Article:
I never set out to be frugal. That is, I can’t recall a ‘road to Damascus’ moment when I suddenly thought YES frugality is the way for me! Rather, it was an attitude of mind developed out of necessity, which grew into a sort of self-gratification, and became imbued with philosophical and political overtones.

The starting point, I suppose, was when I became interested in sailing. There were two issues here firstly a boat has to be looked at as an expensive luxury and secondly, given the vagaries of tides and weather, it’s a pastime that demands plenty of free time. Would it be possible therefore to get a boat and get out of the rat race early so I had time to go sailing? Is there a relationship between time and money and if so, how does the equation work? Can more of one lead to a dearth of the other? Where is the ‘happy’ balance?

The answer seemed to be that a life adjustment would be possible and probably beneficial but there was a simple matter of a mortgage to be cleared. I was lucky in that my mortgage was tied to UK base rates and it was paid in two instalments each month. One for the capital repayment, the other was the interest. I quickly realised that if I increased the capital payments by even a small amount, the interest charges reduced – and that by transferring the ‘amount' saved on interest, I could further increase my capital pay-offs, thereby further reducing the interest charges, enabling me to increase capital payments ----- ad infinitum. In effect I created a benevolent circle which gave me the leeway to add this small French second home without too much pain.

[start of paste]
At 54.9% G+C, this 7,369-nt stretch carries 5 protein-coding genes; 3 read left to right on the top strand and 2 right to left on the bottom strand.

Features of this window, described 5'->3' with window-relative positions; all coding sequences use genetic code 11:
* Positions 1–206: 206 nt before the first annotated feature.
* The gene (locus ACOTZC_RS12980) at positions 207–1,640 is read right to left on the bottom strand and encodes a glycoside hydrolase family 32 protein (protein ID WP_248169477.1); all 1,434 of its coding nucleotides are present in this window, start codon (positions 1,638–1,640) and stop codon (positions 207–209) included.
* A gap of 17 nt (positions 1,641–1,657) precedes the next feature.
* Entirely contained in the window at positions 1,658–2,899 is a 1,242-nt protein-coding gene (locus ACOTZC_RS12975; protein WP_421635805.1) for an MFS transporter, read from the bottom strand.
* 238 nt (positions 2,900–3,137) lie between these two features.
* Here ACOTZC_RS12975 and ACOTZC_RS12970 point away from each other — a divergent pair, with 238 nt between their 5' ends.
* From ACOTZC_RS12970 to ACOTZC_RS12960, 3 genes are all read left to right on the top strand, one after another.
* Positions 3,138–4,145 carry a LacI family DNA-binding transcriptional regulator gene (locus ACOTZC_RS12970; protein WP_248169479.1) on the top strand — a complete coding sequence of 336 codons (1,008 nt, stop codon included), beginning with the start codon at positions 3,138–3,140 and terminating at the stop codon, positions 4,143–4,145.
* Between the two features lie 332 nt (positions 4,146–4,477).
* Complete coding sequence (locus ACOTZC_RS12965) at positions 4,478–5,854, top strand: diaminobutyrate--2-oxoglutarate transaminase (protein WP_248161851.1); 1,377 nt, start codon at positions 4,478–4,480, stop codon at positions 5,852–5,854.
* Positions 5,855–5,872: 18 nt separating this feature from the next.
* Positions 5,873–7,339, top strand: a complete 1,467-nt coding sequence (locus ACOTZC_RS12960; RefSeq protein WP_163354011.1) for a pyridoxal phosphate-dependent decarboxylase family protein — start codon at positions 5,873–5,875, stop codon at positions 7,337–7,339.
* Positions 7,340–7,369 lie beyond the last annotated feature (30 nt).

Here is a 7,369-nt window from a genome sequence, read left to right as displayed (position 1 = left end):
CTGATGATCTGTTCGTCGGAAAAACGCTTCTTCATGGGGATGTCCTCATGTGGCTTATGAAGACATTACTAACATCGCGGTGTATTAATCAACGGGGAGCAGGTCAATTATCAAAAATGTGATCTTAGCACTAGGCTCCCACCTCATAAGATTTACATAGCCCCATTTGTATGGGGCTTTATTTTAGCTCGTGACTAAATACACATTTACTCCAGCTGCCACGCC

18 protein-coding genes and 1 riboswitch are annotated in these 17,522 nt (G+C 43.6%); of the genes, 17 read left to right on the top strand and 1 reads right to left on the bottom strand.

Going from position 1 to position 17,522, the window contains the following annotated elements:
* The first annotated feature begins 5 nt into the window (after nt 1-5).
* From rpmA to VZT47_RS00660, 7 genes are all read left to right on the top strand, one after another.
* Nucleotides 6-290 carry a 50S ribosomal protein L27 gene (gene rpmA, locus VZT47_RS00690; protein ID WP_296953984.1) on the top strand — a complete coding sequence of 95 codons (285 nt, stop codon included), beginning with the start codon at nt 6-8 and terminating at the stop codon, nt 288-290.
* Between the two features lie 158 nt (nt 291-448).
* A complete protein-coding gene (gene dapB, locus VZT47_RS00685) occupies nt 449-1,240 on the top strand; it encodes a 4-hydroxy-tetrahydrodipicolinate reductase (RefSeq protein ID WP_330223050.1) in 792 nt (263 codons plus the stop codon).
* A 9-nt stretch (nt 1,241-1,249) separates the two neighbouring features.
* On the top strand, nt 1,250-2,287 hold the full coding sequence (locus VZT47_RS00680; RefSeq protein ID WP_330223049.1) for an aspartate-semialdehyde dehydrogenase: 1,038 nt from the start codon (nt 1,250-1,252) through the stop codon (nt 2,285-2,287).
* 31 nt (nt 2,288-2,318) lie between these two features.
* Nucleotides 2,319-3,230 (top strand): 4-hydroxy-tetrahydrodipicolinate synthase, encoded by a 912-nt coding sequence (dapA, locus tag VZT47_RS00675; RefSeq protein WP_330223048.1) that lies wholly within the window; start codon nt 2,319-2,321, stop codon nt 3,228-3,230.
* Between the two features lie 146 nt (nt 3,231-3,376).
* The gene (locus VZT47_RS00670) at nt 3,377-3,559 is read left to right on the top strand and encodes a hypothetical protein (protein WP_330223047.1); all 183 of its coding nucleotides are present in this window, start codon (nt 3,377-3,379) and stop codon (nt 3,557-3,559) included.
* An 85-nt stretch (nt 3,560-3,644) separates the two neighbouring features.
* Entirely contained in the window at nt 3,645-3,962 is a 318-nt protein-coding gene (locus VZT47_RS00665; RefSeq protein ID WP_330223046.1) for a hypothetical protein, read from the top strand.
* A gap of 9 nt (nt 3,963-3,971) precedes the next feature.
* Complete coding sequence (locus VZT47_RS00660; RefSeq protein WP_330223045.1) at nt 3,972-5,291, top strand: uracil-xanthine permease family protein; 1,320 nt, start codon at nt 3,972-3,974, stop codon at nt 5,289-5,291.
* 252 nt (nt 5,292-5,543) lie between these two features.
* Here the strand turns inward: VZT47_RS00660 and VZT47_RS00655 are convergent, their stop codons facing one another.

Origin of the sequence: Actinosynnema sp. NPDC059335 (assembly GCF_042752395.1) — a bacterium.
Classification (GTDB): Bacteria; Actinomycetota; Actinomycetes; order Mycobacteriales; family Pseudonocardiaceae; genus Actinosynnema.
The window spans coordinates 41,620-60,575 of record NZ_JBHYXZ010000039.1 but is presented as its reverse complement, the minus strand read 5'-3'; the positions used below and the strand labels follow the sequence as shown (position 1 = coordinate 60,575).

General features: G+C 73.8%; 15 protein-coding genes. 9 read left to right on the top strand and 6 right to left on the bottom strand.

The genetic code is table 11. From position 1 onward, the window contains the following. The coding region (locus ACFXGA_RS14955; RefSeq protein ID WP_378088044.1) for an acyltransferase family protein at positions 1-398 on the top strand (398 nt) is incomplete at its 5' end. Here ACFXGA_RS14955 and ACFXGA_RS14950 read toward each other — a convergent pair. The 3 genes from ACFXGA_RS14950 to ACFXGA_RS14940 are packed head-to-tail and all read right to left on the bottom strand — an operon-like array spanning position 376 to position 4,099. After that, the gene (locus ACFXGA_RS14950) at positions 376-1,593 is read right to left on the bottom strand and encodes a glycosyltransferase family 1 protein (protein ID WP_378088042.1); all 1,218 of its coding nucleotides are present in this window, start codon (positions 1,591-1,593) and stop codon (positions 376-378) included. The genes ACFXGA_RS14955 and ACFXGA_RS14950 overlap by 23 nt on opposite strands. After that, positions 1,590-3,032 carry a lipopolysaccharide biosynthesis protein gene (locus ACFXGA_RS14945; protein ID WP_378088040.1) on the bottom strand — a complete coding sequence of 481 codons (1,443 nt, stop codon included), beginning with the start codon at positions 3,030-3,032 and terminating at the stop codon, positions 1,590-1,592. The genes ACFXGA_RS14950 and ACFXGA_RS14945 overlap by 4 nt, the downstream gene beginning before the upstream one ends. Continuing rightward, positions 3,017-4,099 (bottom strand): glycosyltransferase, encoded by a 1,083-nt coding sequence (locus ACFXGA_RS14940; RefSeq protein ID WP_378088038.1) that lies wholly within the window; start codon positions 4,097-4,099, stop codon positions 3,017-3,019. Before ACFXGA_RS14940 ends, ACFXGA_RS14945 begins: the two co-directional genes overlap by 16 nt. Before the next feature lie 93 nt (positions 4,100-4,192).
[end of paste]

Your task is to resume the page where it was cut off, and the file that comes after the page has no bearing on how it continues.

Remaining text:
In the end, both homes were mortgage free before my 60th birthday. So a tiny bit of frugal thinking made a huge difference. I also took great delight in ‘beating the man’, turning the bankers’ and financiers’ strategies on their heads and making sure that nothing I did feathered their nests.